It's love at first byte as dog owners log on to pet networking site

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The Independent US

Online social networking is no longer just for singles and students, now even dogs and cats can get online, after a fashion.

Dogster.com has eme-rged as the Facebook/MySpace for our four-legged friends, where the animals have their own profile pages likes, dislikes, best friends and tricks. It has become a runaway success.

This is no amateur operation being run out of a dog lover's bedroom. There are also podcasts, or rather wagcasts, and a Catster FM radio show which feature breaking news. And the site is also attracting some serious money.

Ted Rheingold, the founder of Dogster has watched his photo-sharing site grow into a meeting place of tangled online leashes where pet owners chat online and even arrange to meet The New York Times reports that one group of 100 West Highland terrier owners convened at a dog friendly motel on the Carolina coast.

Dogster recently received an "angel" investment of $1m from Wall Street high flyers with track records in spotting hot new internet trends. Michael Parekh, the founder of the internet research group at Goldman Sachs is on the company's board. Another investor is creator of the social bookmarking website del.icio.us that was recently snapped up by Yahoo.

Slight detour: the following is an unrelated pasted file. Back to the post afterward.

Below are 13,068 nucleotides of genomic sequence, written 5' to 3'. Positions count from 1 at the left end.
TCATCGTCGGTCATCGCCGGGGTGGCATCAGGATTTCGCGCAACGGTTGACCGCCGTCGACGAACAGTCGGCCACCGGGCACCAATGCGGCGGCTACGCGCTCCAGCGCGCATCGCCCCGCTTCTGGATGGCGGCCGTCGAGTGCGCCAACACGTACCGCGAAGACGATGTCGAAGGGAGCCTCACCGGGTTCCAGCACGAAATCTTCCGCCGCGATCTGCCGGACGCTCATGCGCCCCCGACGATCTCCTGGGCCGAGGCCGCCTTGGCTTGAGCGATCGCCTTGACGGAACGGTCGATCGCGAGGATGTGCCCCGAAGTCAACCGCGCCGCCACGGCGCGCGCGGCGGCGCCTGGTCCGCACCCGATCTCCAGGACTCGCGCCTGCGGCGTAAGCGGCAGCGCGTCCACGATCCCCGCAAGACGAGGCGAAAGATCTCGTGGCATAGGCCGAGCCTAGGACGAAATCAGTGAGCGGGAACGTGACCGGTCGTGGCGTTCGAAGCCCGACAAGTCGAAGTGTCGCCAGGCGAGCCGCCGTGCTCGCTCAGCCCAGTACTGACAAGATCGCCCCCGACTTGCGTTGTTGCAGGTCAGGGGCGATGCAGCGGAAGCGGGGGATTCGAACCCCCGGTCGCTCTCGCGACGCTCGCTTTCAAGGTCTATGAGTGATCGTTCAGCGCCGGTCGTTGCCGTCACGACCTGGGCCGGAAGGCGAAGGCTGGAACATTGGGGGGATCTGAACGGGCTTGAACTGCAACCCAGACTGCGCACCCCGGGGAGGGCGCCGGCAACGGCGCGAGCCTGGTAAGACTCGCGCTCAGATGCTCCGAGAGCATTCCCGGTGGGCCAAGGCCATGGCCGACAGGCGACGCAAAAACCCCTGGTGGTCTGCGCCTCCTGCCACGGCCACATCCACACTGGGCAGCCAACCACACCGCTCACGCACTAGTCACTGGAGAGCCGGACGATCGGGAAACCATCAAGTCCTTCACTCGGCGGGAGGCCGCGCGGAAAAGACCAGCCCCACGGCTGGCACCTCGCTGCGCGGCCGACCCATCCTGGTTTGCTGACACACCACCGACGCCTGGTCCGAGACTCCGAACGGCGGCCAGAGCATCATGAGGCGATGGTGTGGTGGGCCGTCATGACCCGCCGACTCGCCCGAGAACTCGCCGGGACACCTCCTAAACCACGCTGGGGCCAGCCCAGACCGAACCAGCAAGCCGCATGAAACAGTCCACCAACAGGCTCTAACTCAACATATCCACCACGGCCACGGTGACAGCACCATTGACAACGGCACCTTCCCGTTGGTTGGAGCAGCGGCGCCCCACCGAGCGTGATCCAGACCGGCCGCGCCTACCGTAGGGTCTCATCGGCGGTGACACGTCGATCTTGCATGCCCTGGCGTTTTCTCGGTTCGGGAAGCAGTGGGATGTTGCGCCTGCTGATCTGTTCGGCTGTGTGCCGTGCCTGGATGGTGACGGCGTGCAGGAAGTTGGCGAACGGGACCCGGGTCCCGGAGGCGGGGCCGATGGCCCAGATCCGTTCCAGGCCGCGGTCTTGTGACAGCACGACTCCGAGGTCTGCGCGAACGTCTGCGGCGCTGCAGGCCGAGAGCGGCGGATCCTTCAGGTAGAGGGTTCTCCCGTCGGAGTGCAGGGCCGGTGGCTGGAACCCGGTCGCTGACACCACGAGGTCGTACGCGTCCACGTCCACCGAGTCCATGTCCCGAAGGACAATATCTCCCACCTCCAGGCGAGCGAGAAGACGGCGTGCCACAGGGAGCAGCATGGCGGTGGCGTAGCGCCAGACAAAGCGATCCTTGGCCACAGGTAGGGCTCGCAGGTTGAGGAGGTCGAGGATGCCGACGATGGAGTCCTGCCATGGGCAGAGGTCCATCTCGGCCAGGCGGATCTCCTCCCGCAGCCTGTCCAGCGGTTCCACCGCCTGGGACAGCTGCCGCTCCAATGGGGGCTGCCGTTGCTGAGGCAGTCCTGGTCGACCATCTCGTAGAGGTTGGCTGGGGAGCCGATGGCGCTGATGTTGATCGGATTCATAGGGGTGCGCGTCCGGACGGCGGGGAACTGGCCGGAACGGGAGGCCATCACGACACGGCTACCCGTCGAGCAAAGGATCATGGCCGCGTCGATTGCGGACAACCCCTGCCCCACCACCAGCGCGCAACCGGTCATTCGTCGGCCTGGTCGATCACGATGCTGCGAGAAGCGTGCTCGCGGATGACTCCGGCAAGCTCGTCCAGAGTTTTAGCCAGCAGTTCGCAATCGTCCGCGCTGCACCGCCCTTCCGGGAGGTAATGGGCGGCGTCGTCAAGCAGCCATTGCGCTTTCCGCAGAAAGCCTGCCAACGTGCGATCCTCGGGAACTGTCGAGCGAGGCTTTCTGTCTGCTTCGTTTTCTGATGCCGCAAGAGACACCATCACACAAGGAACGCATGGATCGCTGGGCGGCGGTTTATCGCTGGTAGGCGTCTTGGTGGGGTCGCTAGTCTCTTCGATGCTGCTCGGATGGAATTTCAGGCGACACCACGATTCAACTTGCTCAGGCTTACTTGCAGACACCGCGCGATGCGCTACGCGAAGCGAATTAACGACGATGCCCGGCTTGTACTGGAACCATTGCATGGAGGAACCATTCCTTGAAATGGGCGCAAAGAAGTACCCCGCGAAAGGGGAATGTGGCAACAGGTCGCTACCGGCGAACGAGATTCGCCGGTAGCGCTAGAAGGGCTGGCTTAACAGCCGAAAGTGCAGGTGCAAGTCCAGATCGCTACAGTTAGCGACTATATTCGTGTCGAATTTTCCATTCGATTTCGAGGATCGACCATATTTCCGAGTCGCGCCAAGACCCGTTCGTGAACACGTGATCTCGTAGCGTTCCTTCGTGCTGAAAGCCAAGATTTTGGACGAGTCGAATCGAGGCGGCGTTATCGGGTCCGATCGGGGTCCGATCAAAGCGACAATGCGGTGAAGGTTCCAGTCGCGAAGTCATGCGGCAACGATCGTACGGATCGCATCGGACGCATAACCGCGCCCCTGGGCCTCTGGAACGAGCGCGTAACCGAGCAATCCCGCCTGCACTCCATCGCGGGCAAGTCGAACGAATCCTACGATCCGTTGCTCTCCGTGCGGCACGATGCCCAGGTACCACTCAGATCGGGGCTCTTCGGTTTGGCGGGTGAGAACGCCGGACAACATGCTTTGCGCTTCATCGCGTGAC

Dogster already has some 250,000 dogs online. The poochs' owners can register for free, post photos, write in online diaries or use the forums to discuss issues from health and obedience to fashion and movies. They can (at $20 a year) post extra photos.

After Dogster came Catster, with 145,551 members, soon to be followed Mr Rheingold says by websites for horses, birds and fish.

"All these people come for the same reason everyone else is on the internet: they found people who are like-minded," he said. "They were missing what I call a certain kind of social-ality in their lives. What we feel that we've learnt how to do is connect people, mostly adults, about something they're passionate about."

The New York Times writer Michelle Slatalla, who signed up her Labrador retriever Otto, agrees.

"That was my initial reaction, too," she said. "Even after I realised Dogster was urging me to relate to my dogs in new and unusual ways. Like reading their daily horoscopes on their profile pages."

Soon her pet was receiving email messages from other dogs. One read, "Yippee! Kansas has invited Otto to join the Dogster group called All Fur Fun! ... Where Every Critter is a Winner." He was also being bombarded with spam the online kind that is.

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